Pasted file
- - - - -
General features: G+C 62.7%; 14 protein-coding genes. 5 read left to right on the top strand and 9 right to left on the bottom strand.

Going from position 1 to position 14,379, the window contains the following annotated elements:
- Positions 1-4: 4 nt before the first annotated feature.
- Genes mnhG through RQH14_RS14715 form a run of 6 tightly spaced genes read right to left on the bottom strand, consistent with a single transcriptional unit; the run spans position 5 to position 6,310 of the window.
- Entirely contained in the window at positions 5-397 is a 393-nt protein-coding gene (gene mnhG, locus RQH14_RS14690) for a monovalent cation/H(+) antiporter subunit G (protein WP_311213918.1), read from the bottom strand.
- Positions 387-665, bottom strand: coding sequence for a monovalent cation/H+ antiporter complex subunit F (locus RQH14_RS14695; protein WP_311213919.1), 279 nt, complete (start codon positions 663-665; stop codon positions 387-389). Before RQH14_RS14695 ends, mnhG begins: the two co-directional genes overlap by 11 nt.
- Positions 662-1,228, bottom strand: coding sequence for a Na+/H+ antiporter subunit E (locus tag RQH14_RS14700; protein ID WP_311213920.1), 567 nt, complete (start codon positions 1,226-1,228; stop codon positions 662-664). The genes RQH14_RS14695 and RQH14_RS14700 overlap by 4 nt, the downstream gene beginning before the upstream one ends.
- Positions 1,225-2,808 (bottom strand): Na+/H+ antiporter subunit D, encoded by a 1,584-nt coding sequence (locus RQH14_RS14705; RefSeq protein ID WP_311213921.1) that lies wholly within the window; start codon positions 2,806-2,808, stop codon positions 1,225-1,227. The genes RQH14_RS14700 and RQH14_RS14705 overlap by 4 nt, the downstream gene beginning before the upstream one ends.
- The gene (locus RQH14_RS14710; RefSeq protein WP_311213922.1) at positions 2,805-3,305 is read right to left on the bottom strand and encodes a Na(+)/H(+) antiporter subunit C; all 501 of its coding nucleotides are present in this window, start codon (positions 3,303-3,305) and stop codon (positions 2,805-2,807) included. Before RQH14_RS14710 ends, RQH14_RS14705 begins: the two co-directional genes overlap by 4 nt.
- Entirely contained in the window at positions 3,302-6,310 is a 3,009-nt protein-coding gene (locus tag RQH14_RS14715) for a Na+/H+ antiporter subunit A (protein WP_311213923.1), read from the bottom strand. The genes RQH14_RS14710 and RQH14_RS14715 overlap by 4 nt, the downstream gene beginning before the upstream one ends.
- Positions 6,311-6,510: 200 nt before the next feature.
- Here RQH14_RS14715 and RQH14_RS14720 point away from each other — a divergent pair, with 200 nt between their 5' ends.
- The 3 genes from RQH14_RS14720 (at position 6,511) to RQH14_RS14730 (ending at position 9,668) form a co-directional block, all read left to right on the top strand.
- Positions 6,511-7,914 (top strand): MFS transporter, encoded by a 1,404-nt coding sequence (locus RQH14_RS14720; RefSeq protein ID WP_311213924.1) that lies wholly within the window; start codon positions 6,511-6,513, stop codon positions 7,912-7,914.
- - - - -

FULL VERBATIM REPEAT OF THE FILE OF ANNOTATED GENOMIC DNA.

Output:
General features: G+C 62.7%; 14 protein-coding genes. 5 read left to right on the top strand and 9 right to left on the bottom strand.

Going from position 1 to position 14,379, the window contains the following annotated elements:
- Positions 1-4: 4 nt before the first annotated feature.
- Genes mnhG through RQH14_RS14715 form a run of 6 tightly spaced genes read right to left on the bottom strand, consistent with a single transcriptional unit; the run spans position 5 to position 6,310 of the window.
- Entirely contained in the window at positions 5-397 is a 393-nt protein-coding gene (gene mnhG, locus RQH14_RS14690) for a monovalent cation/H(+) antiporter subunit G (protein WP_311213918.1), read from the bottom strand.
- Positions 387-665, bottom strand: coding sequence for a monovalent cation/H+ antiporter complex subunit F (locus RQH14_RS14695; protein WP_311213919.1), 279 nt, complete (start codon positions 663-665; stop codon positions 387-389). Before RQH14_RS14695 ends, mnhG begins: the two co-directional genes overlap by 11 nt.
- Positions 662-1,228, bottom strand: coding sequence for a Na+/H+ antiporter subunit E (locus tag RQH14_RS14700; protein ID WP_311213920.1), 567 nt, complete (start codon positions 1,226-1,228; stop codon positions 662-664). The genes RQH14_RS14695 and RQH14_RS14700 overlap by 4 nt, the downstream gene beginning before the upstream one ends.
- Positions 1,225-2,808 (bottom strand): Na+/H+ antiporter subunit D, encoded by a 1,584-nt coding sequence (locus RQH14_RS14705; RefSeq protein ID WP_311213921.1) that lies wholly within the window; start codon positions 2,806-2,808, stop codon positions 1,225-1,227. The genes RQH14_RS14700 and RQH14_RS14705 overlap by 4 nt, the downstream gene beginning before the upstream one ends.
- The gene (locus RQH14_RS14710; RefSeq protein WP_311213922.1) at positions 2,805-3,305 is read right to left on the bottom strand and encodes a Na(+)/H(+) antiporter subunit C; all 501 of its coding nucleotides are present in this window, start codon (positions 3,303-3,305) and stop codon (positions 2,805-2,807) included. Before RQH14_RS14710 ends, RQH14_RS14705 begins: the two co-directional genes overlap by 4 nt.
- Entirely contained in the window at positions 3,302-6,310 is a 3,009-nt protein-coding gene (locus tag RQH14_RS14715) for a Na+/H+ antiporter subunit A (protein WP_311213923.1), read from the bottom strand. The genes RQH14_RS14710 and RQH14_RS14715 overlap by 4 nt, the downstream gene beginning before the upstream one ends.
- Positions 6,311-6,510: 200 nt before the next feature.
- Here RQH14_RS14715 and RQH14_RS14720 point away from each other — a divergent pair, with 200 nt between their 5' ends.
- The 3 genes from RQH14_RS14720 (at position 6,511) to RQH14_RS14730 (ending at position 9,668) form a co-directional block, all read left to right on the top strand.
- Positions 6,511-7,914 (top strand): MFS transporter, encoded by a 1,404-nt coding sequence (locus RQH14_RS14720; RefSeq protein ID WP_311213924.1) that lies wholly within the window; start codon positions 6,511-6,513, stop codon positions 7,912-7,914.